Name the program: DeExpansionXX.cpp or DeExpansionXX.java, where XX are your initials.
Required Problem- Comprehensive.
4 (**). Write a program to convert a 64-bit binary floating-point number into a base 10 decimal. Like
any base, binary numbers can have a decimal point: 1001.112 is a perfectly valid binary number. Each
bit to the left of the decimal point stands for a power of 2(20,21,22…). Similarly, each bit to the right
stands for a negative power (2-1,2-2,2-3). 1001.112 = 23+20+2-1+2-2 = 9.7510. The decimal point
however cannot be represented as a 1 or 0. To solve this problem, all fractional binary numbers used by
computers are represented in scientific notation: mantissa x 2exponent. For example, 1001.112 would
become 1.001112 x 23. To create floating point numbers, the scientific notation is compressed into a
block of bits. Binary numbers stored as doubles take the following form:
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COSC 2425 S22
Example:
0 10000000010 0011100000000000000000000000000000000000000000000000
where:
Sign
Exponent
Mantissa (Fraction)
Converting to a decimal
A single bit that represents the sign of the number: 0 if a positive
number, 1 if negative. In the example above, 0 tells us the
number is positive.
11 bits that represent the exponent-102310. In the example
above, 100000000102 = 102610. 102610 – 102310 = 310,
representing 23. (The subtraction of 1023 allows for negative
exponents)
The 52-bit mantissa represents the significant digits of the
number. The first bit stands for 2-1, the second 2-2, and so on.
Since scientific notation leaves only one option for the bit to
the left of the binary point (1), it is implicitly added to the
mantissa. In the example above, the mantissa is:
2-3 + 2-4 + 2-5 = .2187510 + 110 = 1.2187510.
Plug each part into the scientific notation formula:
mantissa x 2exponent. So, 1.2187510 x 23 = 9.7510.
Input will be from a data file; the first line will contain a single integer n that indicates the number of
data sets to follow. Each data set will contain a 64-bit floating point binary number on a single line. The
number will be between 100000010 and -100000010. Output to the screen each data set labeled with the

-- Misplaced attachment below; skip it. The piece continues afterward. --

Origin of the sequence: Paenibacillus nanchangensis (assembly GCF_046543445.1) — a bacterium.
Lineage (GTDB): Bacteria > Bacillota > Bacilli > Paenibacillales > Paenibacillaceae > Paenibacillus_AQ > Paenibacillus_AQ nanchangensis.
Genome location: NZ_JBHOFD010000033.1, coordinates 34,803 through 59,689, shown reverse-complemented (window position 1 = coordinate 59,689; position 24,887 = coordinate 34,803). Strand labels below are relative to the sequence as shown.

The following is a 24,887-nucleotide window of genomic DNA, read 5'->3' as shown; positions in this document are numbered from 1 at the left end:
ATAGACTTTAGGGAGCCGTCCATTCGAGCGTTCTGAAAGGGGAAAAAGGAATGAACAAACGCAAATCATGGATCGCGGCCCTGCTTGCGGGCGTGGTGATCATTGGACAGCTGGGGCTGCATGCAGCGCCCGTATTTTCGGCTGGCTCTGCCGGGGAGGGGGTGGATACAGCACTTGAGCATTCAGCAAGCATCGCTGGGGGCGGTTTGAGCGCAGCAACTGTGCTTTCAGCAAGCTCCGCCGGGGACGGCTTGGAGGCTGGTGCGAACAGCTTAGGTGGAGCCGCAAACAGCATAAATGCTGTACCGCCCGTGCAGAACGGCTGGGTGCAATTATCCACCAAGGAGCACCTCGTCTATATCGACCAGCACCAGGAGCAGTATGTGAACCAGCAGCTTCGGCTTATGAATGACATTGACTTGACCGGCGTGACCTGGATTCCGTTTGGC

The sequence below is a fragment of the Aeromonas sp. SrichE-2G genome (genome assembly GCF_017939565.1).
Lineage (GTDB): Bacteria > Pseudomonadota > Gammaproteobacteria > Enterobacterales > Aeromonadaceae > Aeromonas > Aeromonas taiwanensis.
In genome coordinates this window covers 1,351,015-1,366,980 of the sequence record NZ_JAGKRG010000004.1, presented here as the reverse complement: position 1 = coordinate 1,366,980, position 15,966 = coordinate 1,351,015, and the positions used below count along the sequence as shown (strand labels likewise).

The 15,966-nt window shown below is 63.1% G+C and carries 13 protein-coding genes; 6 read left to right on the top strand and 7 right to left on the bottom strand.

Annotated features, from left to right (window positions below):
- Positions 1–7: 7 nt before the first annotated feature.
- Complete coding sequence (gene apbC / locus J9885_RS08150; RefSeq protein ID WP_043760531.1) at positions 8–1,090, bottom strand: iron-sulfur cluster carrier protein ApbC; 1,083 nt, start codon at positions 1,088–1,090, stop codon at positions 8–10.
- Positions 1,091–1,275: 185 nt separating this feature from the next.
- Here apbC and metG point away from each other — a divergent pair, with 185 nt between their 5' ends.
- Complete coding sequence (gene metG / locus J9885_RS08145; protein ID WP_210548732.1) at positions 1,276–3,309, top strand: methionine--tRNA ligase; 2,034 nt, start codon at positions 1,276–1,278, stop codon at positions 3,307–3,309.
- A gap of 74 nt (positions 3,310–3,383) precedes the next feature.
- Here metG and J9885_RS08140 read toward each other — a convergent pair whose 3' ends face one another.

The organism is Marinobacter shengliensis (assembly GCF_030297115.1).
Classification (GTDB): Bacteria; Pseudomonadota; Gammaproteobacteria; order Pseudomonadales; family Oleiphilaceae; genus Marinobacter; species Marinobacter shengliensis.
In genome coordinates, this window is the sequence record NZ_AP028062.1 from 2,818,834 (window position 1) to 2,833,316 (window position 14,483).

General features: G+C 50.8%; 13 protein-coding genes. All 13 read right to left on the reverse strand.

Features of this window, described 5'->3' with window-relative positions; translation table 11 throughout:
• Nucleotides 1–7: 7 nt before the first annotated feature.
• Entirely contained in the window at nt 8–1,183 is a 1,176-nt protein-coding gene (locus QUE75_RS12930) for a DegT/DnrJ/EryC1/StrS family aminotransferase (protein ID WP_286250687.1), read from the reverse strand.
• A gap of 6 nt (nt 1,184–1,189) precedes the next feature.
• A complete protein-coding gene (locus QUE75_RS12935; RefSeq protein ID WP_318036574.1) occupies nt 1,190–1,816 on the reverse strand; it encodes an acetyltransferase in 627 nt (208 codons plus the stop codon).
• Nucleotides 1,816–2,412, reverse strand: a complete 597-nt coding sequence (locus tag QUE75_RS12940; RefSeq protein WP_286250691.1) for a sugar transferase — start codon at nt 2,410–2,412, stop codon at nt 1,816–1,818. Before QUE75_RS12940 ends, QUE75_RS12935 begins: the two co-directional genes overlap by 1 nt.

floating-point number as a decimal value rounded to 2 places. Let the user input the file name from the
keyboard. Refer to the sample output below.
Sample File:
3
0100000000001001001000011111101101010100010001000010110100011000
1100000000010000110011001100110011001100110011001100110011001101
0100000101100110111100011101101011001111110111001100011000111111
Sample Run:
Enter file name: floating.txt
Set 1: 3.14
Set 2: -4.20
Set 3: 12029654.50
Name the program: FloatToBase10XX.cpp or FloatToBase10XX.java, where XX are your initials.
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COSC 2425 S22
Extra Credit: Implement the following problem. See the 2425 Grading and Submission Guide Sheets
One can compare the vowels in words of the same length at the same positions. By using bitwise
operations, one can determine if the letters in both words are vowels, or not, or if only one letter was a
vowel and the other a consonant. Vowels for this problem are the letters a e i o u. Write a program
given two words of equal length, convert the word to a binary number for the AND (&), OR(|), and
XOR(^) operators. For example, the words happy and shops:
happy
shops
00000 = 0 (AND – no chars are both vowels)
01100 = 12 (OR – 2nd and 3rd chars are vowels)
01100 = 12 (XOR is the same as OR for these words)
Input from the keyboard two words of equal length on separate lines. Each word is less than 32
characters and at least 1 character. Assume proper input. Output to the screen the bitwise &, |, and ^
decimal value for each word pair, labeled, on one line separated by a space. Finally, ask the user if
he/she wishes to run the program again (check case). Refer to the sample output below.
Sample Run:
Enter string 1: happy
Enter string 2: shops
AND: 0 OR: 12 XOR: 12
Run again (Y/N): y
Enter string 1: at
Enter string 2: in
AND: 2 OR: 2 XOR: 0
Run again (Y/N): N
Name the program: BitWordsXX.cpp or BitWordsXX.java, where XX are your initials.
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COSC 2425 S22

This document provides additional grading information used this term. See the Syllabus (ICR)
Programs:

There will be 3 (three) programming sets given this term. Three problems in the set count toward
the individual program grade. The set may contain one or more sections/topics and a required
problem. Each section will state how many problems to implement within it. The required (starred)
problem marked in the set must be implemented by everyone and counts as one of the three
Each individual programming problem will be worth 10 (ten) points each and partial credit will be
given. Points for each problem will be divided into the following categories:
Category
Value
Score
Code meets all requirements in problem specification
and functions correctly. Includes elimination of all
warnings.
Correctness
6
Style and Quality of code
(efficiency)
2
Follows basic rules of structured programming.
Documentation/Testing
2
Correct documentation and coding standards followed
in all cases. Proper program submission directions. Test
cases cover program specifications.
Total Points
10
o A program will automatically receive only 5 points if: